New Book Teaser

Welcome!  This blog is a companion to my newly published book “Marketing the Arts to Death: How Lazy Language is Killing Culture.”  It’s about how we in the arts use an outdated, hackneyed and often meaningless promotional language to appeal to diminishing audiences of aging fans.  And it’s about creating a new, relevant, persuasive language that appeals to new audiences.

The sample below comes from Part I, Pre-Mortem on a Lifeless Language, which is a pointed critique of the way we talk to new audiences.  If you find this sample interesting and want to read further, you can buy the book from your favorite e-book retailer here for just six bucks!

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MARKETING THE ARTS TO DEATH: HOW LAZY LANGUAGE IS KILLING CULTURE

By Trevor O’Donnell, With David Olsen, PhD.

(From Part I, Chapter 4)

“If you’re trying to persuade people to do something, or buy something, it seems to me you should use their language, the language they use every day, the language in which they think.”

­­— David Ogilvy

The language is artificial:

Try this.

Find a young person who you think ought to be a part of your audience. Someone you know, perhaps. A niece or a neighbor. Someone who isn’t part of your artsy world. Ask her to help you with an experiment.

When you’ve found your subject, sit down someplace quiet and casual — preferably a place where she’s most at home — then read her your latest promotional material. Read it in a sincere effort to persuade her to buy a ticket. No, really. Take the opportunity to test your promotional language on an actual member of that new audience you’ve been talking about reaching out to:

“The Springfield Arts Center is proud to present a North Coast premier event! Join us            for an unforgettable journey of the imagination into a world where…”

You can actually do this, or you can spare your innocent victim by reading it quietly to yourself and imagining that you’re reading it to someone you’d like to see at your next event. Either way, you’ll discover three things: First, the language feels awkward, maybe even silly in an interpersonal context. Second, you’ll sense that the language, rather than connecting you, is actually distancing you from your listener. And third, you’ll realize that the language has almost nothing to do with the person you’re talking to.

Now you may argue that this is an unfair comparison — that these messages were crafted for different media and were never meant to be shared in an interpersonal setting. But I’d argue just the opposite — that the artifice, remoteness and lack of relevance to the audience is exactly what’s wrong with arts language today, irrespective of the medium. What this simple experiment reveals is the astonishing degree to which we’ve allowed our communications traditions to separate us from — rather than bring us closer to — the people we most need to engage.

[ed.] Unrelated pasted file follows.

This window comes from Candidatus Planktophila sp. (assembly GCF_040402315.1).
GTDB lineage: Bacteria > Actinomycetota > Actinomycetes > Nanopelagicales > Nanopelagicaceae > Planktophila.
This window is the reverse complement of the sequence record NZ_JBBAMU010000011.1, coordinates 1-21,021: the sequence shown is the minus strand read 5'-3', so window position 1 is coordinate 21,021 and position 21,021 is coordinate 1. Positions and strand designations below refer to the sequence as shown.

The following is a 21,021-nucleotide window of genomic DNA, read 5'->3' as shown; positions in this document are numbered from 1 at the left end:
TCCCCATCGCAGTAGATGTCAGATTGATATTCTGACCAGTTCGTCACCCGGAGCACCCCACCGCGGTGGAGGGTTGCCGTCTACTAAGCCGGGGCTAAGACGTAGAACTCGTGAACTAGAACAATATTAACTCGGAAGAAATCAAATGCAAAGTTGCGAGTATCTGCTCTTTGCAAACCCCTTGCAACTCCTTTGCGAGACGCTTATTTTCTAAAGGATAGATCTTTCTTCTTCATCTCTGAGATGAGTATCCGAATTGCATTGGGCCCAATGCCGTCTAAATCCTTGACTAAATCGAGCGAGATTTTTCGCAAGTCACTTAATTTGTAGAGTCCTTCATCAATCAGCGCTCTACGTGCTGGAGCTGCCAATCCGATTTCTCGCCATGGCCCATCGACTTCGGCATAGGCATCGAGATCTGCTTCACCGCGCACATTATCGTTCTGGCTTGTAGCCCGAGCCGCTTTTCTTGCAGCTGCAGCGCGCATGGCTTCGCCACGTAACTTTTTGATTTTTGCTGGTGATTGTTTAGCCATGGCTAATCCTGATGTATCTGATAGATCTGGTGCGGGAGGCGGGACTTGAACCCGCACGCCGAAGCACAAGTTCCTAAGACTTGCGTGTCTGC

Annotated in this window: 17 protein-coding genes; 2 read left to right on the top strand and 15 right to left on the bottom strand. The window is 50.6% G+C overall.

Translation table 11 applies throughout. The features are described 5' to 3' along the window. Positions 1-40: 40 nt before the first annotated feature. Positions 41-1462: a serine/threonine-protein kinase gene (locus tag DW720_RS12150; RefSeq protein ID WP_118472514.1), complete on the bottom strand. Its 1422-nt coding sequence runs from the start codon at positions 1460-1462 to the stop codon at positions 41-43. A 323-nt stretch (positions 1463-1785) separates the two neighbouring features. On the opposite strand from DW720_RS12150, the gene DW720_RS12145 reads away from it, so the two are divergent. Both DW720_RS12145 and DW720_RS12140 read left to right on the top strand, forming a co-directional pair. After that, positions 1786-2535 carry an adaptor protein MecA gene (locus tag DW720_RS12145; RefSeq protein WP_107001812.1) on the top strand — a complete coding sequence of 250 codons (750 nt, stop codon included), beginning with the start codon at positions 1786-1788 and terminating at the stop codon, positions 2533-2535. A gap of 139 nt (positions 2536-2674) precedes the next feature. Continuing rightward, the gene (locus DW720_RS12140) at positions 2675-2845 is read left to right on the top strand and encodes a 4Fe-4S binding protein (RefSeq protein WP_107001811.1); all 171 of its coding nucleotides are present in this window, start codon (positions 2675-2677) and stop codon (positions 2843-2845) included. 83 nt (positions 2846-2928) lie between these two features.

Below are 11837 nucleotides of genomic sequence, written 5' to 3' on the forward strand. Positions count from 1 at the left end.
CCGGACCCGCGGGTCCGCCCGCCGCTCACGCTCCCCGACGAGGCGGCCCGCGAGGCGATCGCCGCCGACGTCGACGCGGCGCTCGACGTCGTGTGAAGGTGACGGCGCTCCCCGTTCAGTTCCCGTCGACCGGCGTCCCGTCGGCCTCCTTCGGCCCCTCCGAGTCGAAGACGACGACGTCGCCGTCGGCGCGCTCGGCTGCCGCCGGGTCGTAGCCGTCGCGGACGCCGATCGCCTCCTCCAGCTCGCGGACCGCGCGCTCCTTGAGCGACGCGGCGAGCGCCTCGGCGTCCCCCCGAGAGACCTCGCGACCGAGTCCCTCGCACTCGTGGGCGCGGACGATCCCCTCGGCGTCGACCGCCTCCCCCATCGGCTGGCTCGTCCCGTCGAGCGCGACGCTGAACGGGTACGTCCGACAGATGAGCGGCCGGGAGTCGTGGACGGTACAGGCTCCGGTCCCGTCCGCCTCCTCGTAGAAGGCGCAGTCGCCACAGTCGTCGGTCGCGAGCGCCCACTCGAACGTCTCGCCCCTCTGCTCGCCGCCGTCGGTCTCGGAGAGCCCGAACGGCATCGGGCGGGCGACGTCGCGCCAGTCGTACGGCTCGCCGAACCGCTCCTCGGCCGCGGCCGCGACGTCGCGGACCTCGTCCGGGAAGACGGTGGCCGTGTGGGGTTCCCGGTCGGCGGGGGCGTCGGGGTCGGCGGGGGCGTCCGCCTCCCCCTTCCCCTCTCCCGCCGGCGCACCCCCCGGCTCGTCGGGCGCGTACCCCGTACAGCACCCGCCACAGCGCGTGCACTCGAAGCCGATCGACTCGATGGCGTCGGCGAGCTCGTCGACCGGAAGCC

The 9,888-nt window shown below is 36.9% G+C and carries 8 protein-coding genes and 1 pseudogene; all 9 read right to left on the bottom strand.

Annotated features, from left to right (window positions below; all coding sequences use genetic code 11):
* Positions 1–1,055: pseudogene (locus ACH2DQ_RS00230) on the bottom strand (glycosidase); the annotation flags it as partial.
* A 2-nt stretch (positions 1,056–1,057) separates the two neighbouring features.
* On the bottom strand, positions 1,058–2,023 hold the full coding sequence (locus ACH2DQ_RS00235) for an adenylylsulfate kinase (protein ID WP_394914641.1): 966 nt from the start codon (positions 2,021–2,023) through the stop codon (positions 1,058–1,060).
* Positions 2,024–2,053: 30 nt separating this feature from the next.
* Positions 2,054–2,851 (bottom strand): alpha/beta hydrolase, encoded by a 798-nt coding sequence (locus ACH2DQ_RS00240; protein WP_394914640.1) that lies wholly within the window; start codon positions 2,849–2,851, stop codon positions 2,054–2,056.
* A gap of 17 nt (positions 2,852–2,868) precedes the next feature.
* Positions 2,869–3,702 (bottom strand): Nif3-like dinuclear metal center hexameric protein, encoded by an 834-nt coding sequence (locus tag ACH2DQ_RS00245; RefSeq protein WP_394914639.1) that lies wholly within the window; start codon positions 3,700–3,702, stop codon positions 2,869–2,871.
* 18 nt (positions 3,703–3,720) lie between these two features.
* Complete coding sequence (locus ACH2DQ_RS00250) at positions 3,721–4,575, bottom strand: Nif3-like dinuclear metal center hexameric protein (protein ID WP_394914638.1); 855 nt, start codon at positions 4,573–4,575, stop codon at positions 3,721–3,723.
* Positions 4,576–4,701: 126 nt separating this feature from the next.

If you’re like most arts organizations your messages originate deep in the bowels of your venue among well-meaning but elite insiders who meet periodically to discuss what the organization wants to say. Once the basic content is agreed on, the messages are put through a “punching-up” process where they’re shaped into the words and images that ring most familiar to senior management’s seasoned promotional eyes and ears. Next, the messages are molded to fit a variety of media formats — print, radio, collateral, email, web, etc. And finally they’re sent to remote recipients through some form of message delivery technology such as mail, print, broadcast or digital.

Like the clichés in the previous section, the process is such an integral part of our business that we rarely step back to ask if it’s the right process — or if processing is a good idea to begin with. But if we take time to consider the fluffers and fillers that our message machinery inserts between the original impulse to communicate and the people who receive the message, it’s worth asking if our basic objectives are being met. Cheez Whiz is processed, too, but you wouldn’t call it an effective way to deliver wholesome dairy nutrition.

Communication at its core is about communion (communion). In a religious context, communion is about becoming one with God. In a social context, communion is about establishing the closest possible connection, or identification, between two or more people. People who share a common understanding as a result of having communicated more effectively are more likely to act in accordance with that understanding. For example, new audiences who share your belief that the next show at the Springfield Arts Center is worth their time and money are more likely to buy tickets.

The most effective communication occurs between people who share a common language. The more the language deviates from the shared vernacular — the less authentic it is — the further removed it is from the direct ideal. If we accept this as a basic principle, we have to examine our decades-old message processing machinery and ask if it’s facilitating communication or if it’s inserting unnecessary, synthetic — or potentially even unhealthy — ingredients into the mix.

Are your messages fresh, wholesome, local, organic, artisan cheeses? Or are they just cheesy?

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